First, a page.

When I asked an employee who joined the company a year ago what he thought of the company, he said

"Lots of non-work related books and updates."
"We spend a lot of time, energy and money on non-work related things.
"The interior is often changed.
"Loose with time.
"Everyone in the company is looking in the same direction."
"Everyone goes home together.
"A culture of small talk."
"There's a lot of internal media, or history, or records."

He listed many of them.

I'm still trying to figure out how I should take it, but it seems that the atmosphere hasn't changed since ten years ago.


That's the weird thing about it.

Every week, we have a meeting called the Executive Officers Meeting, where only the executive officers and chiefs of management are present.

The board members do not participate at all, only the person in charge of the field.

In fact, I have never asked for this meeting to be conducted in this format.

Occasionally, I'll throw out a question about how to change the flow or mindset of the entire company.

There was no set agenda other than that, and they seemed to be talking about what they should talk about at this time.

As the number of people in the company increases and social conditions change rapidly, the methods that worked well in the past suddenly no longer work.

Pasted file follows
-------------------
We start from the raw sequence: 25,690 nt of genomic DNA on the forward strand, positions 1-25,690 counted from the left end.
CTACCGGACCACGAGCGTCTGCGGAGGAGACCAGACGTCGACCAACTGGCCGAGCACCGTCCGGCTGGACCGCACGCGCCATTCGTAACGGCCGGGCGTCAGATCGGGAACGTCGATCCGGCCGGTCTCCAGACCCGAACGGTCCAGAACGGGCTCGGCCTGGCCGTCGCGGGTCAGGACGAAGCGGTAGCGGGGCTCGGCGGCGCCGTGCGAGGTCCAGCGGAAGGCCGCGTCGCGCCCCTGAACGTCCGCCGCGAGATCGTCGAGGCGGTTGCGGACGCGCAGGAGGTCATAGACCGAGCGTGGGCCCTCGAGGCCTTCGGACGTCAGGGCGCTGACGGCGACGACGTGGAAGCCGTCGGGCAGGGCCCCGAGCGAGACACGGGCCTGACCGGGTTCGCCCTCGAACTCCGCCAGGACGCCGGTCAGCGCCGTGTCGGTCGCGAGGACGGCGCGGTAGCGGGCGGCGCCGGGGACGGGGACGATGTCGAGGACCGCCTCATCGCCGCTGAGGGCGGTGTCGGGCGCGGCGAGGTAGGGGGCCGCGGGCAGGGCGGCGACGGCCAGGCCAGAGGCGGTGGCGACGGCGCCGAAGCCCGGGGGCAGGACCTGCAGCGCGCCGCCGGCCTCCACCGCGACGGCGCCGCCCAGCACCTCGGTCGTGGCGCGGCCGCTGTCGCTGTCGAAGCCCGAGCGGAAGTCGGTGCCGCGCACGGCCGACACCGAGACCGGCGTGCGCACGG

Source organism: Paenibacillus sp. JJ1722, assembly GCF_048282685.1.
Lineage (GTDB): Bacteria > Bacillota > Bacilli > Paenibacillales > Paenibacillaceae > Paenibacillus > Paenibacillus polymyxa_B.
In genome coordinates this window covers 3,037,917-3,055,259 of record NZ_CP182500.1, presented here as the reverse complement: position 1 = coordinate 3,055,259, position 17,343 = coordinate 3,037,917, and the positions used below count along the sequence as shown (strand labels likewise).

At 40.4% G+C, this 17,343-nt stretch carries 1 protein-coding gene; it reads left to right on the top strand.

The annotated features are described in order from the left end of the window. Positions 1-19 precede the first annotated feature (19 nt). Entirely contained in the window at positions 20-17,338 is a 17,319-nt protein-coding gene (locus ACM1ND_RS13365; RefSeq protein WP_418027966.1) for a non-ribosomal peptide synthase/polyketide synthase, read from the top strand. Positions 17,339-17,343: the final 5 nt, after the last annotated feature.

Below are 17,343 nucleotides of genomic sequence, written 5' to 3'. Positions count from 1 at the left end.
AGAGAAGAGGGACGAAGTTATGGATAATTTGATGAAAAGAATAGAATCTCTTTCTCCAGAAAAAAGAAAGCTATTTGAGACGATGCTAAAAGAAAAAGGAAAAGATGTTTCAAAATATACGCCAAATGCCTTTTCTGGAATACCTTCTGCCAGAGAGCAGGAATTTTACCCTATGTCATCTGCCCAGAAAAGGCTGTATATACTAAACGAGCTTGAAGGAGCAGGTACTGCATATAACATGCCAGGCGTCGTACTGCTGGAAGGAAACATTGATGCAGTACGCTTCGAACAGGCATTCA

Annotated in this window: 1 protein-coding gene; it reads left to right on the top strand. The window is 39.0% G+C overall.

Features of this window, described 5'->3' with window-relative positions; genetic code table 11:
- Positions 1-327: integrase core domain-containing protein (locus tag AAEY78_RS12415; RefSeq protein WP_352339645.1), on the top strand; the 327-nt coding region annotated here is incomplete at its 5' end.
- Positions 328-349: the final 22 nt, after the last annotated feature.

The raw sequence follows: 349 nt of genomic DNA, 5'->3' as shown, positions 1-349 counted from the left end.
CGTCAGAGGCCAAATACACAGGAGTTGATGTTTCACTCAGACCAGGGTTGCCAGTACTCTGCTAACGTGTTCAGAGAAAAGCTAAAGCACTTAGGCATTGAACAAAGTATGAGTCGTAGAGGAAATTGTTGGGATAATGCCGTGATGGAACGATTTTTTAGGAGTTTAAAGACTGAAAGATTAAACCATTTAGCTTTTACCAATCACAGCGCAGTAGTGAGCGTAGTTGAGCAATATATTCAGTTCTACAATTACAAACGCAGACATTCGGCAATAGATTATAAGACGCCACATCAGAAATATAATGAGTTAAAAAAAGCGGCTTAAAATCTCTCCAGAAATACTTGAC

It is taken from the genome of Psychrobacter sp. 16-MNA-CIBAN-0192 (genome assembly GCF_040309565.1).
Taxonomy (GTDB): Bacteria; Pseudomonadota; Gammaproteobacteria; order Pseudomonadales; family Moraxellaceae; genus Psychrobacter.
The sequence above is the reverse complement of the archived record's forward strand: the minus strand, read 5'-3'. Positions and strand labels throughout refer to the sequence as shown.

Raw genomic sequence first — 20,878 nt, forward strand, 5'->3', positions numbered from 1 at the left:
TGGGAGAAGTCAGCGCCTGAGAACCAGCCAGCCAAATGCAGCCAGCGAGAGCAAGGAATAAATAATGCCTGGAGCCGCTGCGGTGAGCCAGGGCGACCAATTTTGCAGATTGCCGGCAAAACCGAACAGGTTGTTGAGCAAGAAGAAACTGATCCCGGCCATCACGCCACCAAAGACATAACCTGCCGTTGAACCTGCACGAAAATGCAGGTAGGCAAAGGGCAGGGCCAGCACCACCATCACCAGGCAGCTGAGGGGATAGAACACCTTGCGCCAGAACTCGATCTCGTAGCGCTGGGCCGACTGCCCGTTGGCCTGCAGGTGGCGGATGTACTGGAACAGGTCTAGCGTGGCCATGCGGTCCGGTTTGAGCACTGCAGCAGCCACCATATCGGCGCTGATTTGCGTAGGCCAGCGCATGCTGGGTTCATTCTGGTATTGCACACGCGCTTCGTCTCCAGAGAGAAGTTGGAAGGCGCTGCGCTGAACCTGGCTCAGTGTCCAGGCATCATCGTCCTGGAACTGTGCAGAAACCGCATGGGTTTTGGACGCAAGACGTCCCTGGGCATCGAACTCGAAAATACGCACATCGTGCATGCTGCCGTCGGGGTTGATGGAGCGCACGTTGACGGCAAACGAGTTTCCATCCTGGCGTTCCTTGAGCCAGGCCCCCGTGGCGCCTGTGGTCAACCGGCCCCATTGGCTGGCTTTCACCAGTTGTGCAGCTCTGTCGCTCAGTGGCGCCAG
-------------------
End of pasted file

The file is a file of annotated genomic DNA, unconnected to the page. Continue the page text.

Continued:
I'm hoping that the teamwork at the field level can quickly clear up such issues, but I'll leave that to their senses.

Later on, when I catch a glimpse of what they talked about at a management meeting where executives also gather, I can feel something.

Just like in a mystery novel, where mystery leads to mystery, there may be a "hidden cause" for seemingly unconnected events (see quote below).

The Brain Learns
This is how the brain learns

Inspector Gregory of Scotland Yard asks, "Is there anything else I should be aware of?

Holmes. - It was one of those strange dog things that happened at night.

Gregory - The dog didn't do anything at night.

Holmes - That's the weird part.

Sherlock reasoned that if the dog had spotted an outsider, it would have barked.

The fact that he didn't actually bark means that the culprit must have been a familiar person, not an outsider. ......

With this deduction, the great detective narrows down his search and then uncovers the identity of the real culprit.

You may be thinking, "What does that have to do with learning?" The point is that learning is also reasoning, just like Holmes is doing.

Learning, in short, is the process of identifying the hidden causes of a phenomenon in order to derive the most plausible model that governs it.

In the real world, however, observations rarely turn out to be true or false, and can only be indeterminate and probabilistic.

This is where the root of the work of Master Bayes and the Marquis de Laplace comes into play.

Bayesian theory teaches how to reason with probability, and what logical formulas must be applied when the data is not complete and probabilistic about whether it is true or false.

I believe that as long as everyone is able to sense the unusual and fluctuating nature of the world, we will be fine.